BY Isobel Harbison in Reviews | 19 AUG 15
Featured in
Issue 173

Julia Heyward

CCA Wattis, San Francisco, USA

BY Isobel Harbison in Reviews | 19 AUG 15

Julia Heyward, Untitled, 1974, four silver gelatine prints

In the back room of the CCA Wattis, Julia Heyward’s wild voice in her performance and video, This Is my Blue Period (1977), ran loud over the absorbing refrain of her more poppy music video, Dragging the Bottom (sung with T-Venus, 1984). This strange synthesis was heard initially from the gallery’s main space, a suitably hypnotic prelude to the first survey exhibition, curated by Jamie Stevens, of an artist who mastered Vaudevillian theatre techniques, Mongolian throat singing, comedic ventriloquism and libidinal sound effects to deliver a particular kind of ‘writing that is closer to the way we think than the way we talk’.

Heyward is best known for her performances and videos, several of which were shown here. This Is My Blue Period and Conscious Knocks Unconscious (1979) were projected and screened on a monitor, respectively. Both demonstrated how the artist used her extraordinary vocal range and free-association narrative style to political effect. In Conscious Knocks Unconscious, Heyward’s talking head is often centrally positioned, exposed over appropriated reels of newsreaders and reportage, as well as interspersed with more staged shots, like a rotating Venus de Milo (‘Venus has lost her arms, Venus is lost armies, HELP, Look Ma! No Hands!’). The transitions and overlaps exaggerate her vocal distortions, religious and political rhetoric veering off course into more surrealist prose. Her voice moves swiftly from singing, to performing dialogues, to ventriloquizing, switching characters in an instant with the effect that, often, images can hardly keep up. Heyward raises issues such as water rights, squatters’ rights, artists’ rights, the objectification of women through art history, the Nixon scandal and the Rockefeller political and economic stronghold (the fact of David Rockefeller’s Chase Bank governorship is swiftly dissolved into a chorus line, ‘CHASE MAN, RUN MAN’). Her works give voice to how a politics of marginalization can pass through the body and be felt. And because this sensation is maddening, that’s precisely how the work often sounds.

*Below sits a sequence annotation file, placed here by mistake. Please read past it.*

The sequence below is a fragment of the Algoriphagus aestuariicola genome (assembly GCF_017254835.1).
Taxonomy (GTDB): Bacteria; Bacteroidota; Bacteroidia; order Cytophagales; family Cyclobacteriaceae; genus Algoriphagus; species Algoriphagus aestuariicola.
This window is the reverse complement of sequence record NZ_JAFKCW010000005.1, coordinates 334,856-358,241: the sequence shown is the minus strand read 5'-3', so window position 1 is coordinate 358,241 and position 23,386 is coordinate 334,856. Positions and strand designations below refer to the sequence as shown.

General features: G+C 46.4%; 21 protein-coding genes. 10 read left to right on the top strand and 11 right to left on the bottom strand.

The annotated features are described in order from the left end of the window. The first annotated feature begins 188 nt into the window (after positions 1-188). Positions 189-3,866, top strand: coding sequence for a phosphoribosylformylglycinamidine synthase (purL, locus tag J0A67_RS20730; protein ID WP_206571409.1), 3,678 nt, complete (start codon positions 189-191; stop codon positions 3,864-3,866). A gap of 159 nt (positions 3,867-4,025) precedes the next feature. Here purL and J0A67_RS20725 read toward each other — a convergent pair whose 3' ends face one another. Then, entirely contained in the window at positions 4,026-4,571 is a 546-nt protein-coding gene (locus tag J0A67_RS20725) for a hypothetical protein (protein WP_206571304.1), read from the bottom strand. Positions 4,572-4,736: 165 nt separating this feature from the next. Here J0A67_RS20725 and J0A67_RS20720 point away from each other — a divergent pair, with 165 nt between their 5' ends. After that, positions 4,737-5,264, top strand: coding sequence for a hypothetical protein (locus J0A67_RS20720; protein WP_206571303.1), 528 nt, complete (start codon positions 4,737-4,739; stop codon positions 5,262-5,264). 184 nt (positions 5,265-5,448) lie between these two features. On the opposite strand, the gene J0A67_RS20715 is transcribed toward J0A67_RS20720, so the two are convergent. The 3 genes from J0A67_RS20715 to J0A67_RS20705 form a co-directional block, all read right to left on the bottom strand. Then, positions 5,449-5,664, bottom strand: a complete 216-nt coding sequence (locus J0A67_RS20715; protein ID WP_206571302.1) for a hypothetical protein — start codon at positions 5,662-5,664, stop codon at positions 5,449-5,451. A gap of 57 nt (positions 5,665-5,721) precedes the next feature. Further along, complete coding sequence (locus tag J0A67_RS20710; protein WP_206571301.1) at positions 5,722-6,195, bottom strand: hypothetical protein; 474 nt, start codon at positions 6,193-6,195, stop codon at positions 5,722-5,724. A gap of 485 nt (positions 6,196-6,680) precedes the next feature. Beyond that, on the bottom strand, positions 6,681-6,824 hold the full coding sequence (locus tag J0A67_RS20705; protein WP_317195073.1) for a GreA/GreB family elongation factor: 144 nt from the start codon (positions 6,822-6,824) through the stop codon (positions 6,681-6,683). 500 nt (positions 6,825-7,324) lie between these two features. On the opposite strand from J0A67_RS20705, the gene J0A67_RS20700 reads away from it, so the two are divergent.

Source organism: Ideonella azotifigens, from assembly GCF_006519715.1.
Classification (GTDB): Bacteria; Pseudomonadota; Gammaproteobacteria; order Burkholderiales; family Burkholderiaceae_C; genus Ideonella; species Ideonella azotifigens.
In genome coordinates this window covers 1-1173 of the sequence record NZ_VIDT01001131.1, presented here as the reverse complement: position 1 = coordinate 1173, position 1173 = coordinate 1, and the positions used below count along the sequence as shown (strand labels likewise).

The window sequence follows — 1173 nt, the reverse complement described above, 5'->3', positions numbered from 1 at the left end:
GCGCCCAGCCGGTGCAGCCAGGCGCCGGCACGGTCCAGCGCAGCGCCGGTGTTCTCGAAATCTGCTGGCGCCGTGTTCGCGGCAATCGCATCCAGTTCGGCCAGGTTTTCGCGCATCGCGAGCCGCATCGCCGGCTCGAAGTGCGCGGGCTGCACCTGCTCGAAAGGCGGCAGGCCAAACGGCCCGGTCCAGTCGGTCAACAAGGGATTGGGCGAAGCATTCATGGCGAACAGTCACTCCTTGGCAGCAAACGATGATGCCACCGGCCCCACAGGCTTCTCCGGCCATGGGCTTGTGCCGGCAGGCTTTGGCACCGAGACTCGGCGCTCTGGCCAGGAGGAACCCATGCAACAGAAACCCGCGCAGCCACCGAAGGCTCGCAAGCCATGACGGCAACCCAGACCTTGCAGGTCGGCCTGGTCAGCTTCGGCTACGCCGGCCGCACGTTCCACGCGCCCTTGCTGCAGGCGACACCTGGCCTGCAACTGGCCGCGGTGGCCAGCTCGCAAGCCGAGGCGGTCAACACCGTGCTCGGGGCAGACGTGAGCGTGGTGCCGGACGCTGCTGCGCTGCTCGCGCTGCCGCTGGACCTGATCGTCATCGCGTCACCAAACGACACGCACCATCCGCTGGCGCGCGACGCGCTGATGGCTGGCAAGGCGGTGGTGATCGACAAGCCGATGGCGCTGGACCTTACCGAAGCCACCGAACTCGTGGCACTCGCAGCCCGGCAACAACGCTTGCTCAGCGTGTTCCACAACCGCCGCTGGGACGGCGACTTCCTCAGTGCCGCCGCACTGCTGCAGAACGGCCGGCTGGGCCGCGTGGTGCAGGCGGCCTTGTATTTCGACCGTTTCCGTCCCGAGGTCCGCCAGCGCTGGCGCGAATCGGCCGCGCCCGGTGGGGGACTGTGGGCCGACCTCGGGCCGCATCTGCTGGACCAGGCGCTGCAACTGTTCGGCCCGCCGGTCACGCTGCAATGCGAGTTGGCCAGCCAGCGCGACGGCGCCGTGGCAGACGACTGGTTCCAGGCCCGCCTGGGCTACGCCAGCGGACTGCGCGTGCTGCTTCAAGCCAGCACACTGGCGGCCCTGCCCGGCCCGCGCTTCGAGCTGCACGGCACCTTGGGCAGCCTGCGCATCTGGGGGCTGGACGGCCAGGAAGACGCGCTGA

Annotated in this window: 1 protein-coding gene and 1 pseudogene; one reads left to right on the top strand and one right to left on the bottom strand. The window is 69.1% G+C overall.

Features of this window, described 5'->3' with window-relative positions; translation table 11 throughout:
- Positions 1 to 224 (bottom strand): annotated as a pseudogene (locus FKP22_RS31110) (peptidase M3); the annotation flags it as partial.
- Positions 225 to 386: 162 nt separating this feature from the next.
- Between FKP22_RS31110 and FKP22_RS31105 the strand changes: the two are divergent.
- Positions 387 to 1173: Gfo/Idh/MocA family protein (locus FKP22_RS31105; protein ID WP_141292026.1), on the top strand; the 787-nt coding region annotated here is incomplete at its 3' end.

A musician once signed to Columbia Records and a director of acclaimed music videos (including Talking Heads’ Burning Down the House, 1983), Heyward has not yet been fully acknowledged in terms of her artistic legacy. Her uninhibited vocal performances had enormous impact on the works of Ericka Beckman, Mike Kelley and Michael Smith, among many others. Beyond opening up that conversation, this exhibition also provided an introduction to many of Heyward’s lesser-known works. Hanging across the four walls were production stills, stage notes, scripts, collages, publicity materials and photographs. These were displayed in clusters, mainly unframed and pinned to the wall, with corners frayed and annotations left visible. The loose hanging style seemed to mimic the speed at which she worked; she was too busy making to think about posterity.

An untitled trio of silver gelatin prints from 1971 show women posing in a studio, a makeshift light-rig visible. The shots are double exposed as if to emphasize the duration of their performance. In each print, a French maid stands beside another woman in some state of undress. Gender roles are deconstructed within the work but there’s also a strong sense of play: these women are enjoying wrecking assumptions together. They’re reminiscent of early Cindy Sherman film stills but came six years before. Untitled (1974) comprises four silver gelatin prints, three of which show women reclining like Olympia, two dressed in seductive lingerie, one obstinate in flannel pyjamas. The trio are hung in line under a fourth image – of a previous installation shot in which the same three prints hang above three chairs. The four images work together self-reflectively, mischievously highlighting emblems of domestic servitude, art-historical postures of objectification and the airless machismo of conceptual art, a movement that Heyward was consciously working against by embracing emotive narratives and melodies.

Gems appeared everywhere, not least in the numerous components of No Local Stops (1984), a performance comprising 17 interconnected songs, which Heyward toured to several venues. This were reanimated here through photographs, collages, costumes, a music video and a coloured slideshow. ‘BORN HYP-NO-TIZED’ the chorus line ran, its lyrics collaged upon drawings of surreal, technology-inspired outfits. Heyward’s costume for the work dangles above us, a deconstructed leather bustier with jointed batons that lined her arms and legs, wired with red LED bulbs that must have flashed as her torso and limbs pulsed. The ensemble brings to mind Frances Stark’s zeal for dressing up while dressing down the kinds of representation contemporary technology ‘provides’ its female subjects with. Stark would be one of many contemporary artists who might recognize interesting aspects of their work in Heyward’s remarkable oeuvre. This exhibition was, I hope, the first of many to show off her ‘blue period’ – bold, rambunctious and unapologetic.

Isobel Harbison is an art critic based in London. Her book, Performing Image, will be published by the MIT Press later this year.